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Strong El Niño development becoming increasingly likely

NOAA has the odds of reaching El Niño by this winter at 80% and 55% for strong El Niño


For the first time since 2019, ocean waters in the equatorial Pacific have reached 0.5 C above average, signaling the return of a potentially strong El Niño.

The El Niño Southern Oscillation (ENSO) recently returned to its neutral phase following three years of La Niña.

The pattern shifts back and forth irregularly every two to seven years, bringing predictable shifts in ocean surface temperature and disrupting the wind and rainfall patterns across the tropics, according to NOAA.

One-half a degree above normal represents the threshold needed to satisfy the presence of El Niño. Even though the reading has met the threshold, El Niño is not yet official as temperatures need to be 0.5 C above average in the east central equatorial pacific for at least three months.

ENSO typically does not play much of a role in summer weather here in California, but winter is another story. The phase of the oscillation typically helps shift the odds in favor of a drier (La Niña) or wetter (El Niño) year.

The latest update from NOAA placed the odds of El Niño materializing and persisting into the winter months at 90%.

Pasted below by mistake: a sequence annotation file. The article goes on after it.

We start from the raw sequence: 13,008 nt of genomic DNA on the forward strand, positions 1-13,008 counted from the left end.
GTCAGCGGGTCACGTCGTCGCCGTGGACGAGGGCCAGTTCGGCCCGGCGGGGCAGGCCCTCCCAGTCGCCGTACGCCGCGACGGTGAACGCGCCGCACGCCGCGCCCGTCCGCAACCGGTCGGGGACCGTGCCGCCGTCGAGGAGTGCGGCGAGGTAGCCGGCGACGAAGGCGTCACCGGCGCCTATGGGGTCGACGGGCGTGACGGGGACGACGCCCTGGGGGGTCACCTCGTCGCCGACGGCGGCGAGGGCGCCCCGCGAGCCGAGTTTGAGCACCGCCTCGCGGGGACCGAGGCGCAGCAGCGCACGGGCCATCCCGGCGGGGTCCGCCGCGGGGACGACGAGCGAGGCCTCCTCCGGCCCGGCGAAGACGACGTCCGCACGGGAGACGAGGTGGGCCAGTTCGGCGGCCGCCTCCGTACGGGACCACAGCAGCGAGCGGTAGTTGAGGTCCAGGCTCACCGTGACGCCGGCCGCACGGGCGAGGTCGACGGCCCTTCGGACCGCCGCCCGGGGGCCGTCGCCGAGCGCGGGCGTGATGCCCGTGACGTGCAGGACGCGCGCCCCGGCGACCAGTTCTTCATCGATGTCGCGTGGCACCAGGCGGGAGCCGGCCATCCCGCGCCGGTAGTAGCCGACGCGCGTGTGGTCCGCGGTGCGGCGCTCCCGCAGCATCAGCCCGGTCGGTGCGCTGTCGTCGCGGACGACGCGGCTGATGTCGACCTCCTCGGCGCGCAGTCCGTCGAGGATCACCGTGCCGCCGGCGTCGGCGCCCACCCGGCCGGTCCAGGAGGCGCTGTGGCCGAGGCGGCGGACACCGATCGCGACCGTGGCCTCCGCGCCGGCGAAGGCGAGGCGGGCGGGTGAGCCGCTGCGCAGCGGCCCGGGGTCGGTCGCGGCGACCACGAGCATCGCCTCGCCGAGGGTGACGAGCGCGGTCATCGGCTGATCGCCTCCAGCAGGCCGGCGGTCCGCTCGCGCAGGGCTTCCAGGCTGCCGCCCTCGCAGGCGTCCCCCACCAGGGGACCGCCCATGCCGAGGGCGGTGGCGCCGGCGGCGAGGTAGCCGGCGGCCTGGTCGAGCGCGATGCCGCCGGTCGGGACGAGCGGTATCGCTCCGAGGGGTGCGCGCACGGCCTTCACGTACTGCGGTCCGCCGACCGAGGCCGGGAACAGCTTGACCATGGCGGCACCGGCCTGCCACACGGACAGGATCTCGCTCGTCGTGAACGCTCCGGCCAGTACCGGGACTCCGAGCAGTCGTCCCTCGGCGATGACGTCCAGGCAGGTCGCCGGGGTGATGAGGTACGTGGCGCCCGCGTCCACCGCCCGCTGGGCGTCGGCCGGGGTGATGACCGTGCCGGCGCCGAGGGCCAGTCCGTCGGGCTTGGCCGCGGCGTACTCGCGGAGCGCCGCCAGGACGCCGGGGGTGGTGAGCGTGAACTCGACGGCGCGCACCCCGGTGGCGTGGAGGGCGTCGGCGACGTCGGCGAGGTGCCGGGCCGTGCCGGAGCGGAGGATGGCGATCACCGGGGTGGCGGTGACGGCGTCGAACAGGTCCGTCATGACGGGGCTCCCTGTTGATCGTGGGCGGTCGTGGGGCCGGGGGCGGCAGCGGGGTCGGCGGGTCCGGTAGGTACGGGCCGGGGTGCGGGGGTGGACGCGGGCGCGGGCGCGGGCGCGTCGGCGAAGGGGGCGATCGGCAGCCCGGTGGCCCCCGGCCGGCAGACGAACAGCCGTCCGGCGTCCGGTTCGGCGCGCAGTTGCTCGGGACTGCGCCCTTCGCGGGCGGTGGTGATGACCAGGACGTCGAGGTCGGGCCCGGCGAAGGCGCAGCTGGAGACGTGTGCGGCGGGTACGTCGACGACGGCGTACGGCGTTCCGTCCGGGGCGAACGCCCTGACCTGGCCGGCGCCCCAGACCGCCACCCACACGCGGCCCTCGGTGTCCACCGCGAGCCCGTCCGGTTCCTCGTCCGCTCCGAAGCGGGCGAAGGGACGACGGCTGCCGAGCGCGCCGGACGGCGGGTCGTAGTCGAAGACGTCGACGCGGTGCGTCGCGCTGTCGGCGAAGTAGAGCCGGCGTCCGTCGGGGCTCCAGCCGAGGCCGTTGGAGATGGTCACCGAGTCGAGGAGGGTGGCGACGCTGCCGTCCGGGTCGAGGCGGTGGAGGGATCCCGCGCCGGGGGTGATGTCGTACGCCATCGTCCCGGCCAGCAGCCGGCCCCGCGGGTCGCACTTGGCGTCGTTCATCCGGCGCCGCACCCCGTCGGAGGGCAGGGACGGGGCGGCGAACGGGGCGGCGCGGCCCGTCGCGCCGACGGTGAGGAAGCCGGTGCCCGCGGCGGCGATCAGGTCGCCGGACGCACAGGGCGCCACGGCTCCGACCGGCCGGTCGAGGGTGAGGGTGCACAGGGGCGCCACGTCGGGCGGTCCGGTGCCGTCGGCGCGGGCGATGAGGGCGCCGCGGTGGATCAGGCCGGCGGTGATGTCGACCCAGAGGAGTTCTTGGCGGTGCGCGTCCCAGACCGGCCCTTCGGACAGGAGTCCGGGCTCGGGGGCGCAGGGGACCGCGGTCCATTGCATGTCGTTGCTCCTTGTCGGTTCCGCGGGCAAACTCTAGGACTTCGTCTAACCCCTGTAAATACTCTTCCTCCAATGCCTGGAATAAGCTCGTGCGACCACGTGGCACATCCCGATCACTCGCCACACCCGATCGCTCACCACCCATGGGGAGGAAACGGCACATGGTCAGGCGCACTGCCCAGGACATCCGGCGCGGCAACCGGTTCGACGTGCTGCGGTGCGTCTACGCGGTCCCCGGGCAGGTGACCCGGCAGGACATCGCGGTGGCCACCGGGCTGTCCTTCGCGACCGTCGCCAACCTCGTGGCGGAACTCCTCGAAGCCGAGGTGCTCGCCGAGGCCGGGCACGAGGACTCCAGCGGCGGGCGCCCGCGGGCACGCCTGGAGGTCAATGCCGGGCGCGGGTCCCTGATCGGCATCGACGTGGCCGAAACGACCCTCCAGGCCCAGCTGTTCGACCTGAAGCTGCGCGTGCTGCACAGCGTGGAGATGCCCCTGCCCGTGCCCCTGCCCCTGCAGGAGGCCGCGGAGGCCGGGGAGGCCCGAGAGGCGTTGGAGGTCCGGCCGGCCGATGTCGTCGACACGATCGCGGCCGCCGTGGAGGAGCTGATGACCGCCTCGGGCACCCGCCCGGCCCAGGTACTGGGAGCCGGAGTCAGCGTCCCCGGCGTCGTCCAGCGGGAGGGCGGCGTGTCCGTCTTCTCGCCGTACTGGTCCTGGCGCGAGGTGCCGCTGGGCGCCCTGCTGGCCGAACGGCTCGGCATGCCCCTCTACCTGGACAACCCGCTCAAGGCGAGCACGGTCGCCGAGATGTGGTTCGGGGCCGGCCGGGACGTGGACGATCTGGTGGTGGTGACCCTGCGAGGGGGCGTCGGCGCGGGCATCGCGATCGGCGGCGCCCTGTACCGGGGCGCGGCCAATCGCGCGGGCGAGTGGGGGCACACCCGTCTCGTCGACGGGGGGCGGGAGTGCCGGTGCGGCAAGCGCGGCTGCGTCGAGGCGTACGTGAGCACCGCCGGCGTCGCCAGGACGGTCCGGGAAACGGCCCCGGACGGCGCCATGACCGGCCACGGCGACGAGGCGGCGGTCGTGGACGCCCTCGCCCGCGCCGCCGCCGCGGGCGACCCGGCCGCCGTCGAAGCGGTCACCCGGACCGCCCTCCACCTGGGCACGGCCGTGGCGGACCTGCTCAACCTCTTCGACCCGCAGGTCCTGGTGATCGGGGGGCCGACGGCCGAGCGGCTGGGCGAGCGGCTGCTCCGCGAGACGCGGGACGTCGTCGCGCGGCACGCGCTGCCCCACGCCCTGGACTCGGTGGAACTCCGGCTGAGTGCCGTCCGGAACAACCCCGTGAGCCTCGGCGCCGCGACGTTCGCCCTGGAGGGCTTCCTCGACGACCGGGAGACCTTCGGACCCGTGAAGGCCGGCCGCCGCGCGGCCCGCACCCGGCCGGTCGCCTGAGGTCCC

“In summary, a transition from ENSO-neutral is expected in the next couple of months, with a greater than 90% chance of El Niño persisting into the Northern Hemisphere winter,” said the May 11 update.  

Not only is El Niño expected, but a strong El Niño is increasingly likely, according to model projections. NOAA indicates there is an 80% chance of moderate El Niño and a 55% chance of strong El Niño (at least 1.5 degree Celsius above average).

During strong El Niño years, there is a strong signal California is wetter than average. During a weak to moderate El Niño, California is typically wetter than average, although the signal is much weaker, especially north of Sacramento. During strong years, most areas of the state are much above-average in terms of precipitation.

Credit: ABC10
El Nino typically calls for wetter than normal conditions for most of California

This doesn’t mean California is guaranteed to have a wet winter, though. A strong El Niño was present in 2015-16 which was a drier year for the state and La Niña was present for this past, record-setting winter.

The developing El Niño is certainly worth keeping an eye on in the upcoming months.

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